Interview Spotlight: Peter Jones, Greenbrier
Greenbrier recently unveiled a newly designed covered hopper railcar for grain transport (as shown on the cover of this issue of Global Railway Review). Here, Peter Jones, SVP of International Engineering, Product Development & Automation, explains the railcar’s state-of-the-art elements, plus its safety and environmentally friendly characteristics.
The railcar includes a hatch system known as the Tsunami Gate™ – what is different about this and what benefits does it bring?
Our new covered hopper railcar is designed for grain service and has a capacity of 5,185ft3. We have taken all of the area between the trucks and created one long discharge gate. Tsunami Gate™ provides numerous benefits – primarily shortening the railcar length by 10 per cent, enabling a railroad to haul an additional 12 railcars without adding a locomotive. The gate lowers the centre of gravity, providing a smoother and more efficient ride. The large side skirt – similar to what is seen on road among semi-trailers – provides better aerodynamics, resulting in a 53 per cent drag reduction. Greenbrier modelled the railcar with Boeing to simulate the commutation for fluid dynamics.
In what ways does the new design provide a safer working environment for workers?
Greenbrier’s new Tsunami Gate™ was developed for automatic discharge, similar to the coal and aggregate commodities. We envision this railcar will be used primarily on unit trains. A trigger mechanism at the unloading facility will begin discharge and control the speed. This should require no worker interference, greatly reducing the risk of injury. Elimination of the traditional opening/closing capstan will reduce mechanical damage to the railcar and discharge gate. Additionally, we are working on future iterations of this railcar, primarily to automate the roof hatches, eliminating running boards and the need for workers to walk on the railcar during loading. We are testing this currently, so stay tuned.
The rail industry is becoming more environmentally conscious; what ecological benefits does the railcar have?
Greenbrier works constantly to improve the environmental performance of our products. This covered hopper design is five-and-a-half feet shorter than a traditional railcar, increasing haul capacity per unit length of train. The shorter railcar requires less storage track space and less space in a repair shop. Furthermore, the 53 per cent drag reduction increases efficiency and reduces fuel?demand.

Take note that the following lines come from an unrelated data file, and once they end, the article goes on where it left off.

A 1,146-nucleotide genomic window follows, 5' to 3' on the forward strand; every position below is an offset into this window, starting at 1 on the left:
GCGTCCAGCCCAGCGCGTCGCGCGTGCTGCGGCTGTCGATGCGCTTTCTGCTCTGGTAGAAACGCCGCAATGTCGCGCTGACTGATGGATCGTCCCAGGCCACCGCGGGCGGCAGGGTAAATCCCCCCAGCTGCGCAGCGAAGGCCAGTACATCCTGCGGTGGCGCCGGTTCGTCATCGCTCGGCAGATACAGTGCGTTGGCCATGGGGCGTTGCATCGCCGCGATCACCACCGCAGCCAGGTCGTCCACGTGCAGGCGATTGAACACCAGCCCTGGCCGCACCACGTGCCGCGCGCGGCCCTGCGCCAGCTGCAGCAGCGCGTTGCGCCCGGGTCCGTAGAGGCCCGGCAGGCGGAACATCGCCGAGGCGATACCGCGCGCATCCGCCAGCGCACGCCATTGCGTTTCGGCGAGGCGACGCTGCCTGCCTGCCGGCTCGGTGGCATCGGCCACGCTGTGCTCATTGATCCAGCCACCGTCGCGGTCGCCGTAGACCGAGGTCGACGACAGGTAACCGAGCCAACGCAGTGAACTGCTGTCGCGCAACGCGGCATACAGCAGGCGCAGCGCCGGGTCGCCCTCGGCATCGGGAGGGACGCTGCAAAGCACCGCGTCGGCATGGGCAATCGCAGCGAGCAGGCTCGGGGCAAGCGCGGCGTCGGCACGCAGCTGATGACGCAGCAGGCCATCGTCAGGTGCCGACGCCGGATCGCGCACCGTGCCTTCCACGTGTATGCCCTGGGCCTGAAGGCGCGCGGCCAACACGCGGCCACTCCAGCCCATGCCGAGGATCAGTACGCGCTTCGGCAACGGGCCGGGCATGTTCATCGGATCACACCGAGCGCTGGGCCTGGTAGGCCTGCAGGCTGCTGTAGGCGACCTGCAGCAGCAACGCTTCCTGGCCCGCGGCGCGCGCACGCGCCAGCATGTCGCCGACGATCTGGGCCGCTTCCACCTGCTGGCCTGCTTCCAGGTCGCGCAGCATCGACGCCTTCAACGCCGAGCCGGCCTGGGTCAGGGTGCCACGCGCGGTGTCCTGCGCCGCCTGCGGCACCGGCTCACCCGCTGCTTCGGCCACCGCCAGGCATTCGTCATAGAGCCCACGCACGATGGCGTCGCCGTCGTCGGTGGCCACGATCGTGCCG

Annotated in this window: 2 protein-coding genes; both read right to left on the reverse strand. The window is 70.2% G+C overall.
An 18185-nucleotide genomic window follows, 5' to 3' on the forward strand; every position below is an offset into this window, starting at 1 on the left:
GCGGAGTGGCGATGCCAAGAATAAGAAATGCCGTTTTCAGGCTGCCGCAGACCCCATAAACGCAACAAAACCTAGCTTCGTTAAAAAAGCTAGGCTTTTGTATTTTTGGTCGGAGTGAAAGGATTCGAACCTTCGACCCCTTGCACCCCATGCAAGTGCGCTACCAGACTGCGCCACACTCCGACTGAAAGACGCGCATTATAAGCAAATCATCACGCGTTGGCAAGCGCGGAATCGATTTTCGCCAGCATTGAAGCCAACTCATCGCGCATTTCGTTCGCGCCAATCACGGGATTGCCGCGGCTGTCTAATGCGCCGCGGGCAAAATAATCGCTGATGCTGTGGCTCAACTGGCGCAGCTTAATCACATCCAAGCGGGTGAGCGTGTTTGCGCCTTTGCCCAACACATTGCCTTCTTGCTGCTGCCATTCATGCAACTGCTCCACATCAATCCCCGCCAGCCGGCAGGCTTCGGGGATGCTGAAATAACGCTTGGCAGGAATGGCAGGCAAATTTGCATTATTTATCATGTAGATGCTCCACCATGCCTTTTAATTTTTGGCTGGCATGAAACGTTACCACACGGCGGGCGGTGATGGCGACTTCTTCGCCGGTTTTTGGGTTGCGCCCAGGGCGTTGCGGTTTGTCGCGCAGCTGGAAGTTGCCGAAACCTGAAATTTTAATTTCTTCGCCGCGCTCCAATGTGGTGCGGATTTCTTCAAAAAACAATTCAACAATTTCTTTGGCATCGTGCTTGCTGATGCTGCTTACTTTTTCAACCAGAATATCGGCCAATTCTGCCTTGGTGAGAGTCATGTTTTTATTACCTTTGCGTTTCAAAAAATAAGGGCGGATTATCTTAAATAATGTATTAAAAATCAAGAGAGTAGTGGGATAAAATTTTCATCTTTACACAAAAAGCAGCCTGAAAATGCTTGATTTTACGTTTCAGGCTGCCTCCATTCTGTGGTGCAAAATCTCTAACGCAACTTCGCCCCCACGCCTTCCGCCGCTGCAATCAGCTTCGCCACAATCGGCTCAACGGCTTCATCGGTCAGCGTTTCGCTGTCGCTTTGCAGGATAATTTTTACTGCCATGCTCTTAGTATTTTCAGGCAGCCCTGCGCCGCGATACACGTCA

PETER JONES is responsible for Greenbrier’s Engineering Product Development for North America & GCC, and oversight of Greenbrier’s International Engineering departments in Brazil, Slovakia, Romania and Poland. Peter was previously Vice President of New Business Development for Mitsui Rail Capital, LLC from 2012 to 2017. He also held the position of Vice President of Operations for Mitsui Rail Capital from 2007-2012 and was responsible for the procurement and fleet management of 11,000 railcars. Peter has worked directly with Mitsui’s MRCe and MRC1520 business units in Europe and Russia. Before Mitsui, Peter worked for Wabtec Corporation as Regional Vice President of Sales, with responsibility for the North-Western U.S., which included large customers such as Union Pacific, Kansas City Southern, DM&E, ARI, Greenbrier, GE, CIT, First Union, GATX and EMD. Peter has a strong background in structural engineering and rail dynamics. He led the engineering team for Thrall Car in the U.S./Europe and was the Chief Designer for Powell Duffryn Rail Projects in the United Kingdom. Peter holds degrees in Mechanical Engineering from the University of Swansea, a Masters in Rail Systems Engineering from the University of Sheffield and attended University of Chicago’s Booth Business School.